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Go   /goʊ/   Listen
Go

verb
(past went; past part. gone; pres. part. going)
1.
Change location; move, travel, or proceed, also metaphorically.  Synonyms: locomote, move, travel.  "We travelled from Rome to Naples by bus" , "The policemen went from door to door looking for the suspect" , "The soldiers moved towards the city in an attempt to take it before night fell" , "News travelled fast"
2.
Follow a procedure or take a course.  Synonyms: move, proceed.  "She went through a lot of trouble" , "Go about the world in a certain manner" , "Messages must go through diplomatic channels"
3.
Move away from a place into another direction.  Synonyms: depart, go away.  "The train departs at noon"
4.
Enter or assume a certain state or condition.  Synonyms: become, get.  "It must be getting more serious" , "Her face went red with anger" , "She went into ecstasy" , "Get going!"
5.
Be awarded; be allotted.  "Her money went on clothes"
6.
Have a particular form.  Synonym: run.  "As the saying goes..."
7.
Stretch out over a distance, space, time, or scope; run or extend between two points or beyond a certain point.  Synonyms: extend, lead, pass, run.  "His knowledge doesn't go very far" , "My memory extends back to my fourth year of life" , "The facts extend beyond a consideration of her personal assets"
8.
Follow a certain course.  Synonym: proceed.  "How did your interview go?"
9.
Be abolished or discarded.  "These luxuries all had to go under the Khmer Rouge"
10.
Be or continue to be in a certain condition.
11.
Make a certain noise or sound.  Synonym: sound.  "The gun went 'bang'"
12.
Perform as expected when applied.  Synonyms: function, operate, run, work.  "Does this old car still run well?" , "This old radio doesn't work anymore"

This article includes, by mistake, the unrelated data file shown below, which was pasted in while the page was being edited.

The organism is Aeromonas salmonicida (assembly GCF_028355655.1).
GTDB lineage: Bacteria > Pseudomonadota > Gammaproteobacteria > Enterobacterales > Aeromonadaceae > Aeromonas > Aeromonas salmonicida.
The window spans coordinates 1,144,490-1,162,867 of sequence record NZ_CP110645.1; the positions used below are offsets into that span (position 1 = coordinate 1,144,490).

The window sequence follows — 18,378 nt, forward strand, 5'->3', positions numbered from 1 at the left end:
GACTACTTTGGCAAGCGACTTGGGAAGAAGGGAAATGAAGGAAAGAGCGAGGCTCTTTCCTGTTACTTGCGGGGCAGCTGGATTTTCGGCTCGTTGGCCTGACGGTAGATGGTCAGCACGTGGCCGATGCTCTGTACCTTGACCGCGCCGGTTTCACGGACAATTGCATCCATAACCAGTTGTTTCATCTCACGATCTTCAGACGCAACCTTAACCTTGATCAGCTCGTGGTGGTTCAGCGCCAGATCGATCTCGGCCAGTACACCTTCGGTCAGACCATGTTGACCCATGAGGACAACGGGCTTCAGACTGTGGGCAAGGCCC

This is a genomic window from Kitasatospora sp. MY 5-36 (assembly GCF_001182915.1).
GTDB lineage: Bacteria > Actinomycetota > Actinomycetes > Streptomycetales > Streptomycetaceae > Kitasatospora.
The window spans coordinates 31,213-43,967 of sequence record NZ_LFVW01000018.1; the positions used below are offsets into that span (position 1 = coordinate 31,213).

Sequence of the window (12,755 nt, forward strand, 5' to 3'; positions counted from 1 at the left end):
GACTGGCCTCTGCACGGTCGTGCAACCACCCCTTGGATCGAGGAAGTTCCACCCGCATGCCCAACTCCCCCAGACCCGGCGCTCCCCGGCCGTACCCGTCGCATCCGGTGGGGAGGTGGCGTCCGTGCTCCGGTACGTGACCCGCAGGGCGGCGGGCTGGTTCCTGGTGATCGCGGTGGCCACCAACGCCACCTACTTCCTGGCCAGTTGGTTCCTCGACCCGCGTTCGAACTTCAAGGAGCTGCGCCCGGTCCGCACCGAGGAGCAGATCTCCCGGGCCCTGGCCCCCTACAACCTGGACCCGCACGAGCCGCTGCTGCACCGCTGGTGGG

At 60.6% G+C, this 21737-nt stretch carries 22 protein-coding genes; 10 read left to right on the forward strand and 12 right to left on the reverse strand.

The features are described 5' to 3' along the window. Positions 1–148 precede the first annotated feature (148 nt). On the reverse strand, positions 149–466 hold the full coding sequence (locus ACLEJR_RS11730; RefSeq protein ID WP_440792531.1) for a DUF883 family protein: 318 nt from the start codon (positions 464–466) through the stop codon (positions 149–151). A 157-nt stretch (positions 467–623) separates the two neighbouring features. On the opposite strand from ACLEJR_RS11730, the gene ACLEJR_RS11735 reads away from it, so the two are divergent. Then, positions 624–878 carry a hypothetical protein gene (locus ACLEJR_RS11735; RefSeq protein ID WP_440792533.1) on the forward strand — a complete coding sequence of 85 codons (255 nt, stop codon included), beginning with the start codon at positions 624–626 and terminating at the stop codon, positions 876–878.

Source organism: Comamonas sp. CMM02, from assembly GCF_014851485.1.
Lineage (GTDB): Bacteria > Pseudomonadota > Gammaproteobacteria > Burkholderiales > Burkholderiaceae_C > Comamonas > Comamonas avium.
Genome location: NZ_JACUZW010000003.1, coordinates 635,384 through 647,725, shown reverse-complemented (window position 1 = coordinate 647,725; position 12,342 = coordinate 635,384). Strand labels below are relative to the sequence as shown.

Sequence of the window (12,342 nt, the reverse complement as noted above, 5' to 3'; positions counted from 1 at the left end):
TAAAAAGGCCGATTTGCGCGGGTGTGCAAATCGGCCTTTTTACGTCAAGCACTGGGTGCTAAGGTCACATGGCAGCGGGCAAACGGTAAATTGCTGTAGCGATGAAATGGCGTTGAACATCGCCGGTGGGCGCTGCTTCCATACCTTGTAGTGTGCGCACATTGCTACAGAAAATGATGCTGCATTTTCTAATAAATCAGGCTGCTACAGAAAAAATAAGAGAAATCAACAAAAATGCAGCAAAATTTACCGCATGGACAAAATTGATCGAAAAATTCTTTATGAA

13.
To be spent or finished.  Synonyms: run low, run short.  "Gas is running low at the gas stations in the Midwest"
14.
Progress by being changed.  Synonyms: move, run.  "Run through your presentation before the meeting"
15.
Continue to live through hardship or adversity.  Synonyms: endure, hold out, hold up, last, live, live on, survive.  "These superstitions survive in the backwaters of America" , "The race car driver lived through several very serious accidents" , "How long can a person last without food and water?"
16.
Pass, fare, or elapse; of a certain state of affairs or action.  "The day went well until I got your call"
17.
Pass from physical life and lose all bodily attributes and functions necessary to sustain life.  Synonyms: buy the farm, cash in one's chips, choke, conk, croak, decease, die, drop dead, exit, expire, give-up the ghost, kick the bucket, pass, pass away, perish, pop off, snuff it.  "The children perished in the fire" , "The patient went peacefully" , "The old guy kicked the bucket at the age of 102"
18.
Be in the right place or situation.  Synonym: belong.  "Let's put health care where it belongs--under the control of the government" , "Where do these books go?"
19.
Be ranked or compare.
20.
Begin or set in motion.  Synonyms: get going, start.  "Ready, set, go!"
21.
Have a turn; make one's move in a game.  Synonym: move.
22.
Be contained in.
23.
Be sounded, played, or expressed.
24.
Blend or harmonize.  Synonyms: blend, blend in.  "This sofa won't go with the chairs"
25.
Lead, extend, or afford access.  Synonym: lead.  "The road runs South"
26.
Be the right size or shape; fit correctly or as desired.  Synonym: fit.
27.
Go through in search of something; search through someone's belongings in an unauthorized way.  Synonym: rifle.
28.
Be spent.
29.
Give support (to) or make a choice (of) one out of a group or number.  Synonym: plump.
30.
Stop operating or functioning.  Synonyms: break, break down, conk out, die, fail, give out, give way, go bad.  "The car died on the road" , "The bus we travelled in broke down on the way to town" , "The coffee maker broke" , "The engine failed on the way to town" , "Her eyesight went after the accident"



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"Go" Quotes from Famous Books



... Alva, but the prince, who did not wish to have this part of his discourse canvassed, interrupted him. "The king was coming to the Netherlands," he said, "and he knew the king. The king would not endure that one of his servants should have wedded a Lutheran, and he had therefore resolved to go with his whole family into voluntary banishment before he was obliged to submit to the same by compulsion. But," he concluded, "wherever he might be, he would always conduct himself as a subject of the king." Thus far-fetched were the ...
— The Works of Frederich Schiller in English • Frederich Schiller